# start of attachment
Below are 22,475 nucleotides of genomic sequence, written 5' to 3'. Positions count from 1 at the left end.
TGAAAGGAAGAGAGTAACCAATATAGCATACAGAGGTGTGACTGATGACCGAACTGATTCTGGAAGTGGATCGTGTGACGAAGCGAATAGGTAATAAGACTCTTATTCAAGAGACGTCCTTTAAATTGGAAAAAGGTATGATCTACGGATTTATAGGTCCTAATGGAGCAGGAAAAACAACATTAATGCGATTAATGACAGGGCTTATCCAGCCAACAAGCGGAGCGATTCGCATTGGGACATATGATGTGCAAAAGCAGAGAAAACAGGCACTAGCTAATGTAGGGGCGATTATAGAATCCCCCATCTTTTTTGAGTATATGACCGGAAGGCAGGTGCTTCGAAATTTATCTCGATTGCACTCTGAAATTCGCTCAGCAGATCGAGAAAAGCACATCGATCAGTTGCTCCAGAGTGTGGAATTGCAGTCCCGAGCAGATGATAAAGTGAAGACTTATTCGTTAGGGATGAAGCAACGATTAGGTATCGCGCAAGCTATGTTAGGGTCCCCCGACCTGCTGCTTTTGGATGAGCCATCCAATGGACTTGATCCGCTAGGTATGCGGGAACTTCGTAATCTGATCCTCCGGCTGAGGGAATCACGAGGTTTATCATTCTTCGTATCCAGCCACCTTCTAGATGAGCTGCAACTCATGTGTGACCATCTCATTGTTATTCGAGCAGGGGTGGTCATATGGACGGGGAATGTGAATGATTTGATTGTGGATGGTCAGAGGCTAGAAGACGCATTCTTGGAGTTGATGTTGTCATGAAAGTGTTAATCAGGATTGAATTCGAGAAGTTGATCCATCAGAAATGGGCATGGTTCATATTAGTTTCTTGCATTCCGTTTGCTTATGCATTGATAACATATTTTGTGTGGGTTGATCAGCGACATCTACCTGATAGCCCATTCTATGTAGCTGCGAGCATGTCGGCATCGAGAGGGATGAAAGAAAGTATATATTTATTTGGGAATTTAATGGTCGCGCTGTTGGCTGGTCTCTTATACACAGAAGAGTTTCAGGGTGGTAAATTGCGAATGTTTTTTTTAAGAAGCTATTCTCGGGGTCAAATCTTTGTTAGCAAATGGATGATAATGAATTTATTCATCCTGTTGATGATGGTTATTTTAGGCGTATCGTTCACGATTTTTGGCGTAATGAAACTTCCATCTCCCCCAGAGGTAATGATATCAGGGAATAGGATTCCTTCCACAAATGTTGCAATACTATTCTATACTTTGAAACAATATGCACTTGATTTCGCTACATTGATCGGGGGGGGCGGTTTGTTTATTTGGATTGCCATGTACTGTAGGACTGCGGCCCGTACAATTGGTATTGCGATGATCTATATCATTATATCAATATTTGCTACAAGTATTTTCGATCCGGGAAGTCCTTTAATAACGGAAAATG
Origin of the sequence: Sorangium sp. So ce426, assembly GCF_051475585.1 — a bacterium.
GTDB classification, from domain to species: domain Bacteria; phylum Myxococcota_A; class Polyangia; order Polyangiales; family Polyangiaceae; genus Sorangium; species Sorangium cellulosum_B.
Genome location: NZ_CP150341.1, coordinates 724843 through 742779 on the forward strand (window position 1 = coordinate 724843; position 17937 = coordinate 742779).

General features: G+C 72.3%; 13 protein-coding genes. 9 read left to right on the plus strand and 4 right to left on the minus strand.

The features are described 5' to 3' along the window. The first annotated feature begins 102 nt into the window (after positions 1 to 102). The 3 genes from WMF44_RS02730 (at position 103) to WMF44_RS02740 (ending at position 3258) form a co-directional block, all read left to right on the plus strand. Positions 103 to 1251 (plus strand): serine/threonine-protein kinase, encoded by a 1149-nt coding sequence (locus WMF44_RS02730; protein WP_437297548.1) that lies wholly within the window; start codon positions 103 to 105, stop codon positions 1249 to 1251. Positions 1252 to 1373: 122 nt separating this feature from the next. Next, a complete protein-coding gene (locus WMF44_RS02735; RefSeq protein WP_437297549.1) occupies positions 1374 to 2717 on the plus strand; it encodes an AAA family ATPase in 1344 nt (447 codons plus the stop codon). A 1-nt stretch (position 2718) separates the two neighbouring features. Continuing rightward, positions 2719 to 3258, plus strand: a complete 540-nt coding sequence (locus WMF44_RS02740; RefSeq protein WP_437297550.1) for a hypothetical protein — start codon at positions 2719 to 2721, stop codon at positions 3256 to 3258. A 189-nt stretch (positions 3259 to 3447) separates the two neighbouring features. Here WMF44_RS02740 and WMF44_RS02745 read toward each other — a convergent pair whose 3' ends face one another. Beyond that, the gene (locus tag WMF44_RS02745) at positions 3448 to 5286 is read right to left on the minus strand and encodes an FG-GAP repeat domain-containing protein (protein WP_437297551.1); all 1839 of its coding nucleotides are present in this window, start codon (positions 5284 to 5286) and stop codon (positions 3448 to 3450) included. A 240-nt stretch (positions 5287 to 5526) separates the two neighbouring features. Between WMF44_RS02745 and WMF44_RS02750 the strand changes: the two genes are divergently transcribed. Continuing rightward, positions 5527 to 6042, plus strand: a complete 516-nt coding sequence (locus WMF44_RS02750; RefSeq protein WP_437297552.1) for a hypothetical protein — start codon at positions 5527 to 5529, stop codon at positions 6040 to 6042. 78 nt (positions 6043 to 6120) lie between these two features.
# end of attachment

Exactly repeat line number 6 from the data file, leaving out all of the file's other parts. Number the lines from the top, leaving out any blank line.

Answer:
General features: G+C 72.3%; 13 protein-coding genes. 9 read left to right on the plus strand and 4 right to left on the minus strand.